I suggested that he should write, postponing the delivery two weeks; and he might say that circumstances, over which he had no control—for he had no control over himself in the matter of drink—had prevented him, and so on.  “Better still,” I said, “plead simply that you would explain when you come, and then tell the truth frankly to some member of the committee.”
                “Yes,” he answered, “but they’re to pay me for it, and I want the money.”
                “You can’t expect to get it unless you earn it.”
                “Can’t I?  Well, you’ll see.  I’ve just thought of a way.”  And off he went.
                He appeared in Boston on the night set and read a juvenile poem, written before he was of age—he used to say when he was a child, but that was an exaggeration.  He had a critical audience, who were dissatisfied and disappointed, but they treated him with courtesy.  On his return, finding his work was criticized sharply in the Boston papers, he wrote a series of paragraphs for “The Broadway Journal,” vehemently assailing the Bostonians, and asserted that he had planned the thing deliberately; and that he had selected the greatest trash possible to test their literary acumen; that they had gone into raptures over it; that they were asses and noodles—I think he used those very words—and claimed it as a great triumph.  It never entered his head to think there was anything wrong in this.
                I could name a dozen other instances of this same lack of appreciation.  To h old such a man to a strict responsibility for his acts is unfair.  You might as well convict a raving lunatic of murder.  It was not his fault that he had no sense of honor, and no feeling of shame.  The fact of which Griswold speaks, transcribing a copy of Captain Brown’s work on Conchology, and selling it to a Philadelphia publisher as his own original production, would have been a crime in another; but Poe had no idea that he was obtaining money on false pretenses.  He thought it all fair and a clever piece of diplomacy.  The unfairness of Griswold did not consist in mentioning facts that were necessary to be known, but in not stating the one great fact that would explain, and, in some measure, excuse them.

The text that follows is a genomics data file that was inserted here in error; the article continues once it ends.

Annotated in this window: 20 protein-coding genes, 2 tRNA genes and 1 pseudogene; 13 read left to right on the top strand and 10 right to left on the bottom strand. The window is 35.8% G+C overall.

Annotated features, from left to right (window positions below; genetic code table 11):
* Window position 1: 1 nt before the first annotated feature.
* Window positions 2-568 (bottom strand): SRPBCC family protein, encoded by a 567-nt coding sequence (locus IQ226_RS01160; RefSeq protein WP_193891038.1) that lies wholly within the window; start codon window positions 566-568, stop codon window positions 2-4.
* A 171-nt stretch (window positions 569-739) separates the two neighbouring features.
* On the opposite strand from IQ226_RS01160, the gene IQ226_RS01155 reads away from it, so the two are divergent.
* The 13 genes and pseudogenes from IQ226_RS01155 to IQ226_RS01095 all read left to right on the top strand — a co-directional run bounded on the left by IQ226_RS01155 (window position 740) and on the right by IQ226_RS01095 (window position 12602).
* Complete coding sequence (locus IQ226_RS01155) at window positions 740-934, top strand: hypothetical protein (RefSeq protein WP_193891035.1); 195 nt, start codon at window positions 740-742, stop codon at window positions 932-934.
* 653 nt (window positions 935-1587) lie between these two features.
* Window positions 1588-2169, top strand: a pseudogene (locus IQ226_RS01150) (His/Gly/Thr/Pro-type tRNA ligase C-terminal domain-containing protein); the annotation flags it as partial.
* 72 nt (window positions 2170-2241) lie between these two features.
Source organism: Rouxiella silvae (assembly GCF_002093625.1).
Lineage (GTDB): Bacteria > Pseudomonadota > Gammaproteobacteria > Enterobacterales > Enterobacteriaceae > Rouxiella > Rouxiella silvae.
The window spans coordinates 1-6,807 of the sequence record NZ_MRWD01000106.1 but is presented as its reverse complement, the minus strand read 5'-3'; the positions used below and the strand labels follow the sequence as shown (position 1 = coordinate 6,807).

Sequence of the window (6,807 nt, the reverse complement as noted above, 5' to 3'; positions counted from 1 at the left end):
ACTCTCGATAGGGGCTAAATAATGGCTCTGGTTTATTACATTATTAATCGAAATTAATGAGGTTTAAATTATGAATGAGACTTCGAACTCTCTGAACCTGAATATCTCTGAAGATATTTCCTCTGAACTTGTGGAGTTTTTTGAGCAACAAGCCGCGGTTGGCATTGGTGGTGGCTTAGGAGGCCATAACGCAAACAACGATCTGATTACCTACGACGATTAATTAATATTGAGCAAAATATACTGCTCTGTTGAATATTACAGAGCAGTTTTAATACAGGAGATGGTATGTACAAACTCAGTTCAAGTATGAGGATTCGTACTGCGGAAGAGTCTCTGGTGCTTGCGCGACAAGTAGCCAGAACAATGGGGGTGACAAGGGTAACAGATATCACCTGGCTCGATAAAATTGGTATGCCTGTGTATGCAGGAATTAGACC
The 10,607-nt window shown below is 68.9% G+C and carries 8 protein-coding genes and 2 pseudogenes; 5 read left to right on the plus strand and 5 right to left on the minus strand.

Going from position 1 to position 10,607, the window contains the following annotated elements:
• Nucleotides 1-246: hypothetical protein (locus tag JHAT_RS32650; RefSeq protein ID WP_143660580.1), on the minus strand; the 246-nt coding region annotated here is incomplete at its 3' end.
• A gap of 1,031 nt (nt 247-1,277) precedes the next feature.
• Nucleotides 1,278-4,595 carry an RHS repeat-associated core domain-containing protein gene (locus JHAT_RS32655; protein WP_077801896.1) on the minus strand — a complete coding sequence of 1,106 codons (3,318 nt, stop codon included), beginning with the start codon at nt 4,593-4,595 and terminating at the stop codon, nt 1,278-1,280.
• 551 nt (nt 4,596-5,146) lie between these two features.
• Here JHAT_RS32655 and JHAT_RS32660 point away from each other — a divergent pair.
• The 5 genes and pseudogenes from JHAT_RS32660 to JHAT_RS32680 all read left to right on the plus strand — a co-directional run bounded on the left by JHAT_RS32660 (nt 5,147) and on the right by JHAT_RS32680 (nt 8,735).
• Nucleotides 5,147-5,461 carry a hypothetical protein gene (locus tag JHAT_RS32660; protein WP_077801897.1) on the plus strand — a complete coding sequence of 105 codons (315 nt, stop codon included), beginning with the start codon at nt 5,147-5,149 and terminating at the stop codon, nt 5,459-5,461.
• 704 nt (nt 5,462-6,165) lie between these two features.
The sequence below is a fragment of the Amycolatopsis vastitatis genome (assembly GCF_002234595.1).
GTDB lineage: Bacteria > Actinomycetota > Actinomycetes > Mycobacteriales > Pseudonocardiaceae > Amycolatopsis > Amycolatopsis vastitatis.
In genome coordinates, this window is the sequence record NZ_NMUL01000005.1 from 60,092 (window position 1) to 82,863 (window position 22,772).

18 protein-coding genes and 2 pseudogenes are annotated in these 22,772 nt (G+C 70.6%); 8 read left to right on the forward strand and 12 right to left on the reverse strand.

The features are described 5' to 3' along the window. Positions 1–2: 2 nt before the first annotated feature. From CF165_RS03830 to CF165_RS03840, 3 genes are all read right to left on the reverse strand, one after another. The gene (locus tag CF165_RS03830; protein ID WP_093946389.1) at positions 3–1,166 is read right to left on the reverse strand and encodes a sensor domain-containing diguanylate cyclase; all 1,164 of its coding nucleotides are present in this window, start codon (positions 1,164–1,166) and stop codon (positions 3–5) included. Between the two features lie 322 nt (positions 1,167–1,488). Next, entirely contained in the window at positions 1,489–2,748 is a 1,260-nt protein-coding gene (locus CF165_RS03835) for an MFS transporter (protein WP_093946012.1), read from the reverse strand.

I could tell some very curious anecdotes about Poe; but as they would not add anything to his good reputation, and as what I have said will be enough to palliate a good many of his shortcomings by showing his irresponsibility, I refrain.  But one thing should be noted.  Some fool critic, a few years since, charged him with stealing “The Raven” from the Persian, with which language Poe was familiar.  The charge is utterly false.  Poe knew no more of the Persian than he did of the Chocktaw, and nothing of either.  In two places in “The Raven,” there is a line taken from the “Lady Geraldine’s Courtship”—a quite unconscious borrowing;  but the spirit, recurring refrain, general idea and mode and management of the poem, are all Poe’s own.  Perhaps the charge was retributive justice, however.  Poe was very fond of charging others with plagiarism; accusing Longfellow, for instance, with having stolen from him and others.  But in either his prose or poetry Poe was the master of his art.  Some one has compared him with a Savage.  In his private life there a few points of resemblance, and in ingenuity and the inventive faculty, he was Savage’s infinite superior.

For those that would reject the offerings of The Old Guard on the grounds of prejudice against Poe, it should be here stated that this same periodical, in 1866, printed an article most unflattering to myself in the wretch's defense; thus charges of prejudice have no merit.  

1 comment: